var json = {
    "questions": [
    // A set of survey questions including questions of the HTML type
    // ...

window.survey = new Survey.Model(json);
// ...

// Integrate base64-encoded representations of custom fonts into a page
var fontRobotoThin = "<<base64-encoded string for Roboto-Thin.ttf>>";
var fontRobotoMedium = "<<base64-encoded string for Roboto-Medium.ttf>>";
var fontRobotLightItalic = "<<base64-encoded string for Roboto-LightItalic.ttf>>";
var fontRobotoBlackItalic = "<<base64-encoded string for Roboto-BlackItalic.ttf>>";

// Embed custom fonts (Roboto font faces) for four font variations:
SurveyPDF.DocController.addFont("myRoboto", fontRobotoThin, "normal");
SurveyPDF.DocController.addFont("myRoboto", fontRobotoMedium, "bold");
SurveyPDF.DocController.addFont("myRoboto", fontRobotoLightItalic, "italic");
SurveyPDF.DocController.addFont("myRoboto", fontRobotoBlackItalic, "bolditalic");

function saveSurveyToPdf(filename, surveyModel) {

    var options = {
        // Specify the font family to use to render a document:
        fontName: 'myRoboto',
    var surveyPDF = new SurveyPDF.SurveyPDF(json, options); =;;

Online Example
Custom font family

See the complete example code and test it in action at Plunker:
Embed custom fonts to use in SurveyPDF

Custom fonts

Where to find a font for a certain language?

To be able to integrate a custom font into a PDF document, you first need to have a font as a .ttf (a regular TrueType font) file.

You can use online resources to search for and download language- and lettering style specific fonts.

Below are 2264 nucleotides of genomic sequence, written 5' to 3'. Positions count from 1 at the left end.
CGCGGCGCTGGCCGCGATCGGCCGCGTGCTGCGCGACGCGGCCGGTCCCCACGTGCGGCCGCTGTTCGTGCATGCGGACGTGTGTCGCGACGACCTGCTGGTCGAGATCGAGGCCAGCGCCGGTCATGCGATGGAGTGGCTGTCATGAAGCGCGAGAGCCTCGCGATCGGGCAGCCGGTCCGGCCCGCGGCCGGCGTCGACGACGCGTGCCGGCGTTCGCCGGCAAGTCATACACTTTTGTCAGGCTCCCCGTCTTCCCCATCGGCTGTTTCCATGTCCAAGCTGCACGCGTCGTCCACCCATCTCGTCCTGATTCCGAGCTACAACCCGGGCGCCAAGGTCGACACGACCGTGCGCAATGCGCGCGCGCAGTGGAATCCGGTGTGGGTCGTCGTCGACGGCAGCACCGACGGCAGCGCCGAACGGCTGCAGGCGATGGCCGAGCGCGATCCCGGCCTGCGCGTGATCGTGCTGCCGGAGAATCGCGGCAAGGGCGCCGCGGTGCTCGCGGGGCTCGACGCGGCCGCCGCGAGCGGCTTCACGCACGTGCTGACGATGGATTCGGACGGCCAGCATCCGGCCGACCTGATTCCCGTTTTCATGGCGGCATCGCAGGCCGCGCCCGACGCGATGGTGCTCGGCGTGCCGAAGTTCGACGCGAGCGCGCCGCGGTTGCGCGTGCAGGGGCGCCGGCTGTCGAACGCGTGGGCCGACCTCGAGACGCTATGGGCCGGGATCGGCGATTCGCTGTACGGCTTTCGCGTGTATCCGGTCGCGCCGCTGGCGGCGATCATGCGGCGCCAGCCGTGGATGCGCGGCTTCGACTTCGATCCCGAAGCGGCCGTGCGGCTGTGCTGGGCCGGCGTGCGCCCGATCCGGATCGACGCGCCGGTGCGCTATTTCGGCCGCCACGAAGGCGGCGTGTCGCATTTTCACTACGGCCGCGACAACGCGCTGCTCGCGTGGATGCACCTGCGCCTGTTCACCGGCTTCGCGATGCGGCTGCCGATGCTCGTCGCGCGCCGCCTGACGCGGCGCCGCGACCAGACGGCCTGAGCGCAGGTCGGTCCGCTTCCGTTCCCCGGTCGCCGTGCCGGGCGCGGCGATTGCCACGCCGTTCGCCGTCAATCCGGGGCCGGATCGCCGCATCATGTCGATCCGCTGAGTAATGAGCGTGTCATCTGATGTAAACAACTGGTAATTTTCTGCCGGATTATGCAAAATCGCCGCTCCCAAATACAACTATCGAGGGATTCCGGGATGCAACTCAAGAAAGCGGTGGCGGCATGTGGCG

As an example, the following Google services provide convenient ways to find and download fonts.

  • Google Noto Fonts
    The Noto font family - a Google-developed collection of free fonts, which aims to support all languages.

  • Google Fonts
    A library of more than a thousand free and open source font families.

How to convert a ttf file to a base64 string?

You can use any of the following online tools to convert a .ttf font to a base64 string.

  • jsPDF's Font Converter
    A font converter developed by authors of the jsPDF library.
    Accepts a .ttf file and creates a .js file to store the font content as a base64 encoded string and additional jsPDF-specific code.
    To obtain a font's base64 representation, you just need to find and copy the value of the font variable (var font = "...") in the downloaded .js file.

  • GiftOfSpeed's File to Base64 Encoder
    A simplest way to encode web files to a base64 string.
    Upload a .ttf file and copy the generated string.